As you've probably already gathered Coala, is spelt with a 'C' and you'd be right in thinking that it doesn't have anything to do with that furry thing down under. In Empire Interactive's words.... 'Coala. Cute name bud don't be deceived.'
If you can remember a game called "Thunderhawk", cross it with EA's "Desert Strike" and you can possible form an idea how Coala looks and plays.
What makes Coala stand out from the rest is the virtual realism that features so strongly. For instance, during a flight, what would you do if you heard a hellfire shooting off and it didn't belong to you. It'd be too late to toggle between external views to find out who it came from - as you'd be plummeting thousands of feet towards your death.
However, in Coala,if you should hear the whoosh of a missile being unloaded, possibly in your direction, holding down the right mouse button will enable you took out of the window to see where it's coming from. If you do happen to be unlucky enough for it to be hammering in your direction, the careful triggering of a Chaff or a Flare will soon confuse it and give you the time to get out of there. It's all to do with quick thinking and Coala makes it that little bit quicker.
To make things a little different. Instead of being part of some squadron or another disciplined air force, our helicopter doesn't actually have any markings, so it is completely unrecognisable by everyone else. This means you can take anyone's side and help them blow up the opposition. Not only will this be great fun by pretending to fly with the opposition and then blowing them out of the sky, but you will be able to repeat the missions and support the other side. The only downside for this is that once you do take a side, the opposition won't take too kindly to you hanging about and will try anything to get you out of the sky.
The flexible view controls are very useful, unlike in many other flight sims where they were only good for showing the game off. You actually need them for landing , viewing other planes, and escaping missiles.
All the function keys represent the views as usual, and the F1 key brings up your on-board computer, whereby you can view your mission objectives, targets, find out the damage to your helicopter, and see the aircraft that is entering your vicinity.
The flexible view controls are very useful, unlike in many other flight sims where they were only good for showing the game off
There are many detailed scenarios which you can battle though, each one posing a completely different objective, and it will take more than an ounce of strategic knowledge to complete. You can also configure the object, world, surface details, which between shaded horizons and the Amiga's special copper shading to suit how you would like to view it.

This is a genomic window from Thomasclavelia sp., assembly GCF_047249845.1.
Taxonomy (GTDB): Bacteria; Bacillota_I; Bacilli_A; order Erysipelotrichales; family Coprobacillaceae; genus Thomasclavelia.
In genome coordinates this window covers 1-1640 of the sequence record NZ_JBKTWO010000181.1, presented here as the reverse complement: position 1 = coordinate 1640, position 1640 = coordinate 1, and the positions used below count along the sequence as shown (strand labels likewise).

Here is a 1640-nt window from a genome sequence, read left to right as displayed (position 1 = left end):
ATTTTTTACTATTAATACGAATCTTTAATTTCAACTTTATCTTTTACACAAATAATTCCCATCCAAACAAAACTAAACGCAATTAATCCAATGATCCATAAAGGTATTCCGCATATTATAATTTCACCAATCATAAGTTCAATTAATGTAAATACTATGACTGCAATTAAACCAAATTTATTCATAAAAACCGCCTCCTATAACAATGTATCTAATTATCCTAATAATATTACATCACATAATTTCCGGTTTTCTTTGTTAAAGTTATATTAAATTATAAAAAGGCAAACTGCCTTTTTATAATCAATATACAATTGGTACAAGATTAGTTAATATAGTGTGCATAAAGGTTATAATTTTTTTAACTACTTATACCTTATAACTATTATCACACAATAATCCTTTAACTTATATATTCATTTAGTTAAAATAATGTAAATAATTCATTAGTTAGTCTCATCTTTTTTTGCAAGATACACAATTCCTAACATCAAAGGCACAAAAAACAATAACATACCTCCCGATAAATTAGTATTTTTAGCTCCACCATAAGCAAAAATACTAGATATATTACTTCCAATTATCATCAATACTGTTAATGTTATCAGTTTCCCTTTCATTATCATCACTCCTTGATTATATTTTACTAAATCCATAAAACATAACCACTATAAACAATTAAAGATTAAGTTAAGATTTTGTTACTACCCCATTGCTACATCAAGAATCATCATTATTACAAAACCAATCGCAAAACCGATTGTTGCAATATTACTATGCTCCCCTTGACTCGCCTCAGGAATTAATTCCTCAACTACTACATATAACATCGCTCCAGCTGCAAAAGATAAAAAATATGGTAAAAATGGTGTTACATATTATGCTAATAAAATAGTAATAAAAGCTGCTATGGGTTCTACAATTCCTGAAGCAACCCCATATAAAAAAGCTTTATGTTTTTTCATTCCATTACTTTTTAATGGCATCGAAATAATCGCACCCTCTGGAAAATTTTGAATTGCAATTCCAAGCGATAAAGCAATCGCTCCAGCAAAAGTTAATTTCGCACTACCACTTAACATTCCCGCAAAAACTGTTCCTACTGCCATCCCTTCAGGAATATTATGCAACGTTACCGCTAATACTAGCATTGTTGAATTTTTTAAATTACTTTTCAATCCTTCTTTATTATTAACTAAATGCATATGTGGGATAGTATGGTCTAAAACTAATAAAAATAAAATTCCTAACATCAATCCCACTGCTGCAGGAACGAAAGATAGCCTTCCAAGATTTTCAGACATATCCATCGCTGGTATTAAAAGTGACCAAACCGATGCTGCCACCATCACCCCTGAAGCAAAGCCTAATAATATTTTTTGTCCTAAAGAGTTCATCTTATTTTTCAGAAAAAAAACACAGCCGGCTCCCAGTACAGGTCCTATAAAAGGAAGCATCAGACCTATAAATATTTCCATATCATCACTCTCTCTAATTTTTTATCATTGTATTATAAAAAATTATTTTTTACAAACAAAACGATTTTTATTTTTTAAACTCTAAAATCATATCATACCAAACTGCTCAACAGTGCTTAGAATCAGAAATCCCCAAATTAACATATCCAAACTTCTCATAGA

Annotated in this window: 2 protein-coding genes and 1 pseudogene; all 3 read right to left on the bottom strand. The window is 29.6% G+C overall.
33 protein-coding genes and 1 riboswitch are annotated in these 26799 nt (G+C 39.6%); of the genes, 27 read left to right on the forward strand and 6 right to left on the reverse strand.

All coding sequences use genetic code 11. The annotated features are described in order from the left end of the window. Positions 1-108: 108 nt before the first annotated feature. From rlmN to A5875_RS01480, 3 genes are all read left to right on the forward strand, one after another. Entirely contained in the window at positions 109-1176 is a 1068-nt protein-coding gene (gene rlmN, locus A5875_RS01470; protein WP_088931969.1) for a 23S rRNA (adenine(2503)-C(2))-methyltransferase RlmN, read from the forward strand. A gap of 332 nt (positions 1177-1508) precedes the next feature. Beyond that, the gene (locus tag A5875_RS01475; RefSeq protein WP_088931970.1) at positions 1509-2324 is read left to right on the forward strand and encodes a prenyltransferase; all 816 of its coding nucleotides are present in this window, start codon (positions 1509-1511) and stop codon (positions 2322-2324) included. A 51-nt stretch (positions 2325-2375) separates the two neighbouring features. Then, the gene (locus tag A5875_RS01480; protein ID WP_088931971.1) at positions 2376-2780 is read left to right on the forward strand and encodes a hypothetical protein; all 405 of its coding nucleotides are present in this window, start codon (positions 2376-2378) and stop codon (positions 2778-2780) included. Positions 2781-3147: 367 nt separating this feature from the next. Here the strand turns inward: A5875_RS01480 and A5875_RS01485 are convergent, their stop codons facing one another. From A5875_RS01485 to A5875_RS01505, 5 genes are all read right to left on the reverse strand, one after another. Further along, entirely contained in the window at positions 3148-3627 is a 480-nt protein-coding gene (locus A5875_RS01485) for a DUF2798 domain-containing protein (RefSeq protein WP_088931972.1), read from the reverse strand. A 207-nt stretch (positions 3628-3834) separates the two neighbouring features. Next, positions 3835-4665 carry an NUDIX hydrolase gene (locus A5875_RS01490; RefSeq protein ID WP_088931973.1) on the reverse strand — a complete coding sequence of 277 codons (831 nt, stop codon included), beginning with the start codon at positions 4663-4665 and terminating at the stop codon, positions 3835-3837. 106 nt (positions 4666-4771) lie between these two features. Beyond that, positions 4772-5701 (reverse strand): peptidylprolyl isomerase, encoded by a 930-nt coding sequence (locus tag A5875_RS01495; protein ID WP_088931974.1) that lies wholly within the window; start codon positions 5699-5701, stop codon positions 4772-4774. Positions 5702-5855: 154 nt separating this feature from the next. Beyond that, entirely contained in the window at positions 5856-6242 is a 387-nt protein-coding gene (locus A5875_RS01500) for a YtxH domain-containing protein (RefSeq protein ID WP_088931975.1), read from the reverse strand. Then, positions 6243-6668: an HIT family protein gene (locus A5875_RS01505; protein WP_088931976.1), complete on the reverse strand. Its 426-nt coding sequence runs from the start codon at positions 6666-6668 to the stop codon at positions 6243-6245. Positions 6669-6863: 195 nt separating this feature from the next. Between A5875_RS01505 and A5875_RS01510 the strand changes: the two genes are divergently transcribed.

You are able to take part in battle during four different times of day - dawn, noon, sunset and night. Obviously, the night is going to be difficult because of the dark, although, your special Pilot Night Vision System (helicopter headlights) can be switched on.
To help you weapon-
The missions themselves are all designated by ex-NATO personnel and even the codes have a special ex-NATO defence system feel about them because you have to enter the special password for that particular officer - or should I say, staff member of Empire!
Not only do you get Coala for your £25, you also receive two products that should be quite familiar to anyone who's explored the Aminet series. The first is Navigator which is basically a virtual world creator - this is the actual engine which was used to produce Coala. Although you can't create your own worlds, you can however, load up some of the objects used in Coala, zoom in and out, rotate through 360 degrees, and generally manipulate them in any way you wish.
The next is called EFA, which is a simple program whereby you load up any of Coala's aircraft and just fly them around different types of scenery - Empire thought this would be an added bonus. If you get bored of flying a helicopter in the actual game, you can then move on and whizz around with EFA, flying high-powered jets, or even bi-planes. The speed of EFA is outstanding, providing high speed thrills - even though there's nothing to shoot.
Coala features complete artificial intelligence between the two competing sides,. For example, you can stay on the ground and miss out on all the fun and still win - because all the other pilots will battle it out in the skies above you. The only problem with this is that you won't receive any points because you are awarded for what you shoot down and consequently you won't proceed any further.
The graphics featured in Coala are truly superb, especially with the virtual reality which makes you feel as if you really are there. The intelligence of the other sides is set perfectly, so you can fly around stalking other aircraft rather than getting blown out of the sky every few minutes.
The sound effects of other helicopter's blades whizzing by are excellent and the copper shading on the horizons adds that little bit extra in terms of realism. The whole presentation aspect is superb - the graphics and sound are nothing of what we expect from the Amiga.